Five years ago, I wrote on this blog about how teaching students at HAU was one of the greatest privileges and joys of my living in Burundi. As I’ve just finished teaching two courses—one an English writing course with the new medical students and the other a graduate course, “Advanced English”—I can easily continue to echo that same sentiment.
Although my expertise and experience has been with young children, teaching adults has been an unexpected pleasure. I’m also very thankful that I was again assigned the new medical students, as it was a small class, only about 30 students and all very eager to improve their English and work hard. For them taking the course was not just checking the box of completing the required general courses. They understand the importance of English competency to enter into the larger global world in which English is the common language and in which most medical research is done. So, they are ready to participate in any activity that will facilitate their learning and proficiency.
Perhaps it’s my early childhood education background, I try hard to engage them in the learning process thru interactive learning, such as, small group tasks, activities that get them up out of their seats and journal writing, rather than allowing them to be passive learners by just lecturing and writing on the board. The first few classes they don’t know what to make of me or what I’m asking them to do but they quickly warm up to it and take the invitation to engage. Another added bonus this time was we were able to schedule their class twice per week which not only kept the momentum going but also allowed us to finish the course within two months rather than stretching on for four months, which is generally more beneficial in a language course. I also really enjoy the fact that I got to teach the same students Randy interacts with as Dean of the Medical School, making our worlds overlap all the more.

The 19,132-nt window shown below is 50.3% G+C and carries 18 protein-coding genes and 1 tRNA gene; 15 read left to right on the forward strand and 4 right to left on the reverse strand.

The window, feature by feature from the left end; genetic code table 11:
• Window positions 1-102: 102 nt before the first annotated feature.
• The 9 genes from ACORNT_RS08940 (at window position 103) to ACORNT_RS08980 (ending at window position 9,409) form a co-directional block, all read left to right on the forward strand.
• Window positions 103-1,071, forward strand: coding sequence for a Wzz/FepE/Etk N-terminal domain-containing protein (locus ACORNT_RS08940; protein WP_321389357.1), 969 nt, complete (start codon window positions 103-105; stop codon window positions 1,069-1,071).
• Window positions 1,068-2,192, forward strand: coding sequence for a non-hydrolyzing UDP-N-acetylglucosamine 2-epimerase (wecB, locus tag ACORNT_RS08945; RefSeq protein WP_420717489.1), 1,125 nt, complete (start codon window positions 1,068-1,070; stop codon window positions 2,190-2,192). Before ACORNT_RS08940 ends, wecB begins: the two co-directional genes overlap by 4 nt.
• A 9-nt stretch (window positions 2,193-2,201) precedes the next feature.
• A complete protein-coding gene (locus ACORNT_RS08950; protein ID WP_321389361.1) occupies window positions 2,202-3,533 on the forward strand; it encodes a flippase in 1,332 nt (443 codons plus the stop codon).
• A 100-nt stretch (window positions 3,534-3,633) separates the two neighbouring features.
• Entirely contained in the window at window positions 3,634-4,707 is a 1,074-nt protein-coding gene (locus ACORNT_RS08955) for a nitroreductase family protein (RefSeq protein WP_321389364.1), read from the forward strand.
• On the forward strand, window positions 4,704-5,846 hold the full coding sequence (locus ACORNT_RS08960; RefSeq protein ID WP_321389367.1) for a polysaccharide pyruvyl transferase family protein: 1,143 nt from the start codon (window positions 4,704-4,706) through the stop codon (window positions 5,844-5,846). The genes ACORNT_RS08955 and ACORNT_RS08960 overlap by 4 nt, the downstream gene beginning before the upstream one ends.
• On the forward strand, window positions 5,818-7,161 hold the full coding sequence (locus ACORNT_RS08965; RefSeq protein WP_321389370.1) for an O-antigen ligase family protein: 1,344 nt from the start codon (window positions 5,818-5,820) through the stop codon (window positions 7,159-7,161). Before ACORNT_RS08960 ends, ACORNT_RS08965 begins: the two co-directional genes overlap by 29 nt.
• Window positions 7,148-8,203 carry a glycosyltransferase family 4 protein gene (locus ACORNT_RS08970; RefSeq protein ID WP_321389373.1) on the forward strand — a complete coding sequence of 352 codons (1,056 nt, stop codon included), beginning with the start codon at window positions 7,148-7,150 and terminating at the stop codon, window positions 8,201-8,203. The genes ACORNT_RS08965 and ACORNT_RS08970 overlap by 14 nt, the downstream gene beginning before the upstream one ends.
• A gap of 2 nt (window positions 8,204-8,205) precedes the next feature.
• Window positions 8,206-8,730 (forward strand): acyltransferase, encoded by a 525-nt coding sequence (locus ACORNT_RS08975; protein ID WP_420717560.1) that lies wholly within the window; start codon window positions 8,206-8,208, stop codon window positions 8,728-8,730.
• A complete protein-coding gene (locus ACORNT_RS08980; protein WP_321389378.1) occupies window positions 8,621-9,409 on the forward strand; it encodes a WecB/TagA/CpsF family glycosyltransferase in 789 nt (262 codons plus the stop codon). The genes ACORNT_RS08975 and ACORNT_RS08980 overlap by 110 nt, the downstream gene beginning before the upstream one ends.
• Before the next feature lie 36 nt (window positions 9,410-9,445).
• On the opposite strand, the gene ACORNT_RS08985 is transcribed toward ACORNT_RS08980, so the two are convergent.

As the resident “native English speaker”, I have become the de facto Advanced English teacher for this graduate course. This was my fourth time teaching this course and as the three times before I learn as much or more than the “students”. The only drawback of this course is it’s an evening class since most of the students are working during the day. That means I have to drive home in the dark (there are not street lights on the streets here) which is always a harrowing experience (dark people in dark clothes on dark streets). Though I drive slow I’m always so afraid I might run into someone or something that I can’t see. I’m truly thankful for God’s protection of me and others as I make the treacherous ride home over the three weeks of evening classes.
Aside from that one drawback, I really enjoy the opportunity to teach this course. There are always such interesting people in it and I get to hear about development in many areas of Burundi. Usually there’s three or four different departments represented (community development/social work, law, nursing, business, theology, educational leadership) with a wide range of ages, jobs and experiences. Most of the graduates know English but don’t have much opportunity to use their skills day to day, since everyone defaults to French and Kirundi, so I structure the course to get them to talk and listen using English as much as possible. To this end I use a variety of topics to facilitate lots of small group discussions, role plays, debates and each student must give a five-minute presentation in English, in their domain, to the whole class. Everyone brings something to the table and they are very willing to share and listen. In their presentations I learn so much about what is happening around the country and the many obstacles they are facing as they live and work in Burundi and how these are being overcome. I leave class each night energized by their enthusiasm, engagement and commitment to make life better.
As these courses finish, once again I find I’ve received more than I gave. I feel affirmed in what I had to offer and my life has been enriched by the sharing of hearts and minds.